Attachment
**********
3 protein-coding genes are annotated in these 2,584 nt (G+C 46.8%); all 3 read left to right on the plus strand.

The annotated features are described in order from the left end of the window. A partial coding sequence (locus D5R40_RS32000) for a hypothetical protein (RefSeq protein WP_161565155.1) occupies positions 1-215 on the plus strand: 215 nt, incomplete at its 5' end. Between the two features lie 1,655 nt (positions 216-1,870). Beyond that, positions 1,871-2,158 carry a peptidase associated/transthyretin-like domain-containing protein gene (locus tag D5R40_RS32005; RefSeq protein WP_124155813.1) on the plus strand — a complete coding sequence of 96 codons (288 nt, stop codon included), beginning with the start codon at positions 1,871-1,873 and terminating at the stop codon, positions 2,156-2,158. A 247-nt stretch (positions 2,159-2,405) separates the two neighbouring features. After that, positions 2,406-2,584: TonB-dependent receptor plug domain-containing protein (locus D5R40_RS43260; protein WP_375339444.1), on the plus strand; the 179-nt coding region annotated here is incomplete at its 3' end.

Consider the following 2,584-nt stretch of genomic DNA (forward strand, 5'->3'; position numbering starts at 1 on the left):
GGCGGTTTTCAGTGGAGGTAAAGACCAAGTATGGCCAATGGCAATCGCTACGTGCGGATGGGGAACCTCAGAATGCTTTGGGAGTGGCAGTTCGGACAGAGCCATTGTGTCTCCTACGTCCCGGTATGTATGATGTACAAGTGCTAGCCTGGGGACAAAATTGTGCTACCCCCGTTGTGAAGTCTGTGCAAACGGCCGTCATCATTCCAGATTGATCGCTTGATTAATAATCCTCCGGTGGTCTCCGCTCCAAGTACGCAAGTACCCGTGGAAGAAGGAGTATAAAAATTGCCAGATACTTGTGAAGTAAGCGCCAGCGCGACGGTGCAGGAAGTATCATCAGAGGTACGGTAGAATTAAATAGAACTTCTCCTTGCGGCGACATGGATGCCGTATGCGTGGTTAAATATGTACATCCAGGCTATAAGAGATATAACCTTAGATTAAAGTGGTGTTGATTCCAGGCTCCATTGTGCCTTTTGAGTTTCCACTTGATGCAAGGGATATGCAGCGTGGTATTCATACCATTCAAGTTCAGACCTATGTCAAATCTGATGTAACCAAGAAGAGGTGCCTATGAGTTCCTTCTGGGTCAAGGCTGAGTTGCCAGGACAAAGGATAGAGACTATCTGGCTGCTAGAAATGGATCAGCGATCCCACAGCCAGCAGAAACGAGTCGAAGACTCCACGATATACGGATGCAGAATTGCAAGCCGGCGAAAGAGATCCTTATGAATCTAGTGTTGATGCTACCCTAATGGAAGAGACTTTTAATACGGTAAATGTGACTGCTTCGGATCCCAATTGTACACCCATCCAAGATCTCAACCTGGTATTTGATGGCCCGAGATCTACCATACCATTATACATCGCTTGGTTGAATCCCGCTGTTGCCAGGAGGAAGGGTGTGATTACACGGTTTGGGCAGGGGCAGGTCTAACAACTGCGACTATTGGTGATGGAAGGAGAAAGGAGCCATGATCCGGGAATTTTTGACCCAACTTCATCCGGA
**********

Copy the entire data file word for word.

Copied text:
3 protein-coding genes are annotated in these 2,584 nt (G+C 46.8%); all 3 read left to right on the plus strand.

The annotated features are described in order from the left end of the window. A partial coding sequence (locus D5R40_RS32000) for a hypothetical protein (RefSeq protein WP_161565155.1) occupies positions 1-215 on the plus strand: 215 nt, incomplete at its 5' end. Between the two features lie 1,655 nt (positions 216-1,870). Beyond that, positions 1,871-2,158 carry a peptidase associated/transthyretin-like domain-containing protein gene (locus tag D5R40_RS32005; RefSeq protein WP_124155813.1) on the plus strand — a complete coding sequence of 96 codons (288 nt, stop codon included), beginning with the start codon at positions 1,871-1,873 and terminating at the stop codon, positions 2,156-2,158. A 247-nt stretch (positions 2,159-2,405) separates the two neighbouring features. After that, positions 2,406-2,584: TonB-dependent receptor plug domain-containing protein (locus D5R40_RS43260; protein WP_375339444.1), on the plus strand; the 179-nt coding region annotated here is incomplete at its 3' end.

Consider the following 2,584-nt stretch of genomic DNA (forward strand, 5'->3'; position numbering starts at 1 on the left):
GGCGGTTTTCAGTGGAGGTAAAGACCAAGTATGGCCAATGGCAATCGCTACGTGCGGATGGGGAACCTCAGAATGCTTTGGGAGTGGCAGTTCGGACAGAGCCATTGTGTCTCCTACGTCCCGGTATGTATGATGTACAAGTGCTAGCCTGGGGACAAAATTGTGCTACCCCCGTTGTGAAGTCTGTGCAAACGGCCGTCATCATTCCAGATTGATCGCTTGATTAATAATCCTCCGGTGGTCTCCGCTCCAAGTACGCAAGTACCCGTGGAAGAAGGAGTATAAAAATTGCCAGATACTTGTGAAGTAAGCGCCAGCGCGACGGTGCAGGAAGTATCATCAGAGGTACGGTAGAATTAAATAGAACTTCTCCTTGCGGCGACATGGATGCCGTATGCGTGGTTAAATATGTACATCCAGGCTATAAGAGATATAACCTTAGATTAAAGTGGTGTTGATTCCAGGCTCCATTGTGCCTTTTGAGTTTCCACTTGATGCAAGGGATATGCAGCGTGGTATTCATACCATTCAAGTTCAGACCTATGTCAAATCTGATGTAACCAAGAAGAGGTGCCTATGAGTTCCTTCTGGGTCAAGGCTGAGTTGCCAGGACAAAGGATAGAGACTATCTGGCTGCTAGAAATGGATCAGCGATCCCACAGCCAGCAGAAACGAGTCGAAGACTCCACGATATACGGATGCAGAATTGCAAGCCGGCGAAAGAGATCCTTATGAATCTAGTGTTGATGCTACCCTAATGGAAGAGACTTTTAATACGGTAAATGTGACTGCTTCGGATCCCAATTGTACACCCATCCAAGATCTCAACCTGGTATTTGATGGCCCGAGATCTACCATACCATTATACATCGCTTGGTTGAATCCCGCTGTTGCCAGGAGGAAGGGTGTGATTACACGGTTTGGGCAGGGGCAGGTCTAACAACTGCGACTATTGGTGATGGAAGGAGAAAGGAGCCATGATCCGGGAATTTTTGACCCAACTTCATCCGGA